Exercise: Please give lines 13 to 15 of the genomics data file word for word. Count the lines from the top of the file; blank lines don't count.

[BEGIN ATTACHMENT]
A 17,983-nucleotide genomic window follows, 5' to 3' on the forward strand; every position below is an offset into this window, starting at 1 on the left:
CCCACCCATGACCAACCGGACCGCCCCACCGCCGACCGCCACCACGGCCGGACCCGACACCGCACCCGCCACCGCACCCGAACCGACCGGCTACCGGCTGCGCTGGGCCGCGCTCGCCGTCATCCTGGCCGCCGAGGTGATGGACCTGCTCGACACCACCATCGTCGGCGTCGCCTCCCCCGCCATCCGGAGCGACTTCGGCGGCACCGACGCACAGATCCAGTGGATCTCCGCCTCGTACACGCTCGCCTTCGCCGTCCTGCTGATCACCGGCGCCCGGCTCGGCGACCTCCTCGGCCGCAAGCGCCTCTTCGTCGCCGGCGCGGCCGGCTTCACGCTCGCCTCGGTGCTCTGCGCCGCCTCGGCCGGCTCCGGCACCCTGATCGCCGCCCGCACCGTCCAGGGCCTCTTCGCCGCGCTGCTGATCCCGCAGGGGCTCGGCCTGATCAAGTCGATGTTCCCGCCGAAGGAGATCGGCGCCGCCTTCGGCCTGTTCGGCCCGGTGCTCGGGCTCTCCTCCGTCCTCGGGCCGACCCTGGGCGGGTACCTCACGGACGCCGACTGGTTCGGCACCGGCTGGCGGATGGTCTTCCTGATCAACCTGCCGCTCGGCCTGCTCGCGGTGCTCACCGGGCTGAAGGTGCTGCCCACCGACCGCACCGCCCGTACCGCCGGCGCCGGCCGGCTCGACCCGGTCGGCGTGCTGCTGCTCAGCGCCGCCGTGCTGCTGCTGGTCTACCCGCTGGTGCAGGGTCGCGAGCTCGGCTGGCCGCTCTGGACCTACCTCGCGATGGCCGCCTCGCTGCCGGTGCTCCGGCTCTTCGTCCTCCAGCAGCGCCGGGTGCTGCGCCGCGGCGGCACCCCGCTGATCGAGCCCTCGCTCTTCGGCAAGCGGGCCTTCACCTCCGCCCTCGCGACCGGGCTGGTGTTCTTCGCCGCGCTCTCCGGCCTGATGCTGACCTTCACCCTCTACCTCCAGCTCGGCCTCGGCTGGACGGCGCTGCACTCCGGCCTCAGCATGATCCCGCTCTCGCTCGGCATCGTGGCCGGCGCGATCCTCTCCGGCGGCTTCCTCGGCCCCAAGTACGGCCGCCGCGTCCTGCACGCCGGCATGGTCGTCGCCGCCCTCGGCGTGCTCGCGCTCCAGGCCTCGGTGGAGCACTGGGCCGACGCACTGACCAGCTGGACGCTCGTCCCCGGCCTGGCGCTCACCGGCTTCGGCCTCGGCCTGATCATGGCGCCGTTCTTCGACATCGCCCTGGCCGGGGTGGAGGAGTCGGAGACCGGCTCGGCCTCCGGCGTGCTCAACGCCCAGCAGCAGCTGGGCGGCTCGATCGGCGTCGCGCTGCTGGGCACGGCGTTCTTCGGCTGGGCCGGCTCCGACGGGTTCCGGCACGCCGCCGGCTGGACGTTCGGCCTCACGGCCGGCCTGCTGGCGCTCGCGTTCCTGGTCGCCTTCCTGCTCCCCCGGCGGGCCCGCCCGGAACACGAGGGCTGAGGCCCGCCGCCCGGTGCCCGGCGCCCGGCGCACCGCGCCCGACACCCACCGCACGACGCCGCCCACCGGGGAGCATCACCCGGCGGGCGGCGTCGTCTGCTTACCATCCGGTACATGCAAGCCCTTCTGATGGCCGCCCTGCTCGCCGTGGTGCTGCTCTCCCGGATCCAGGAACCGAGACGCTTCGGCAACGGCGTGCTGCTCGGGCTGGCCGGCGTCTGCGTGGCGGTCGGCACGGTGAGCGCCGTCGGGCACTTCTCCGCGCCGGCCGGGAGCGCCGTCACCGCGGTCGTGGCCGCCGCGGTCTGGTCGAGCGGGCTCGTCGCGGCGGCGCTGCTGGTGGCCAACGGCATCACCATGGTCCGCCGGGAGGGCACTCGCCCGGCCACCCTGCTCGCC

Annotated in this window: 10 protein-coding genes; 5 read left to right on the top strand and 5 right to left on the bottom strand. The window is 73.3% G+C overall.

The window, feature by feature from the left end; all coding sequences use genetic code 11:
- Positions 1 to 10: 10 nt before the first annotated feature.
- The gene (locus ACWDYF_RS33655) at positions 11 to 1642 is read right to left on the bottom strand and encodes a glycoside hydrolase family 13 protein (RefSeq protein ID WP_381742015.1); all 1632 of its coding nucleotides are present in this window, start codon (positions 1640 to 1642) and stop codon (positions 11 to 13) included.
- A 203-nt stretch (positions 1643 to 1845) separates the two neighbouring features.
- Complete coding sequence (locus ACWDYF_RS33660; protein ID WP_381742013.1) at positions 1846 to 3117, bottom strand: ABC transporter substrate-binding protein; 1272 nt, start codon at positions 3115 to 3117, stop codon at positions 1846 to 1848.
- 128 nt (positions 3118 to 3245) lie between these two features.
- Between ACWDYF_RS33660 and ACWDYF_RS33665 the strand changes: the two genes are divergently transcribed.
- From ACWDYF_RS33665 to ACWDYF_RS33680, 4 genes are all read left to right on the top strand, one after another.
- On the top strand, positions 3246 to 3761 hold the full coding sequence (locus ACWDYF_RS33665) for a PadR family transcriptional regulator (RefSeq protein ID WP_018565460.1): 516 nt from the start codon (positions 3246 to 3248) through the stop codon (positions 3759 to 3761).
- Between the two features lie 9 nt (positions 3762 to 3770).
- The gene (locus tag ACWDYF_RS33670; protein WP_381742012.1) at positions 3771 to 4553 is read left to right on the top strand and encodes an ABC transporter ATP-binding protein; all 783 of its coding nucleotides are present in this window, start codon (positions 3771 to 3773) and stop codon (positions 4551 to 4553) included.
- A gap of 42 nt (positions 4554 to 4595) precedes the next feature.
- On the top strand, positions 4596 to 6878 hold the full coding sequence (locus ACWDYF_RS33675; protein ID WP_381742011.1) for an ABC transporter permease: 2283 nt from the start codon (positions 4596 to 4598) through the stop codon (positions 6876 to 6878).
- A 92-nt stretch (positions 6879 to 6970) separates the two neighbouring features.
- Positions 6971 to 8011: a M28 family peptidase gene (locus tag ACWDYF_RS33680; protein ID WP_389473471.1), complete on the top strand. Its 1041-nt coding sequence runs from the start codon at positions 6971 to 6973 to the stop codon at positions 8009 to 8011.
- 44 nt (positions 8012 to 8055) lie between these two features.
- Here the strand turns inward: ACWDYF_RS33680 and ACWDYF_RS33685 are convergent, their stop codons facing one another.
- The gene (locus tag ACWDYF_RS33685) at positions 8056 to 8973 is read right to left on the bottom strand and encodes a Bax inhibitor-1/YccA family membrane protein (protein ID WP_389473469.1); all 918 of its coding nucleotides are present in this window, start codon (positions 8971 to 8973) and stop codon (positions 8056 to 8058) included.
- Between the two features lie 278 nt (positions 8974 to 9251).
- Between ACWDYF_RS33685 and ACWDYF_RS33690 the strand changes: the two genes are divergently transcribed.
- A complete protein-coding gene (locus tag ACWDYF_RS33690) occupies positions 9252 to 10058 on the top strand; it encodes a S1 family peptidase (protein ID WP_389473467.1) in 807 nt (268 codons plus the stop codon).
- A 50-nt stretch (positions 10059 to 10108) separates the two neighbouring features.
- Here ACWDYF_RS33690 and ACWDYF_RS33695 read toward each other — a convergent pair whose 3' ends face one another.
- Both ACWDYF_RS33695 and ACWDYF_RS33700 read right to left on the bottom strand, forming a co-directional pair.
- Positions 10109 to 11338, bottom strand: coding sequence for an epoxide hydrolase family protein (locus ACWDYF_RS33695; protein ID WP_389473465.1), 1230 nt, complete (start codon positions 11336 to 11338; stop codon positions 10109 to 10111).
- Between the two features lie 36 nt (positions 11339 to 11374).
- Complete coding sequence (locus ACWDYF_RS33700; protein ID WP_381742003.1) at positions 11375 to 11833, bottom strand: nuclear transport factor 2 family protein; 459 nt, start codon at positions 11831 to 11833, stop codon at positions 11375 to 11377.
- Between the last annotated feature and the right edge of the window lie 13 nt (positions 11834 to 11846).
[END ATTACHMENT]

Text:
- Between the two features lie 9 nt (positions 3762 to 3770).
- The gene (locus tag ACWDYF_RS33670; protein WP_381742012.1) at positions 3771 to 4553 is read left to right on the top strand and encodes an ABC transporter ATP-binding protein; all 783 of its coding nucleotides are present in this window, start codon (positions 3771 to 3773) and stop codon (positions 4551 to 4553) included.
- A gap of 42 nt (positions 4554 to 4595) precedes the next feature.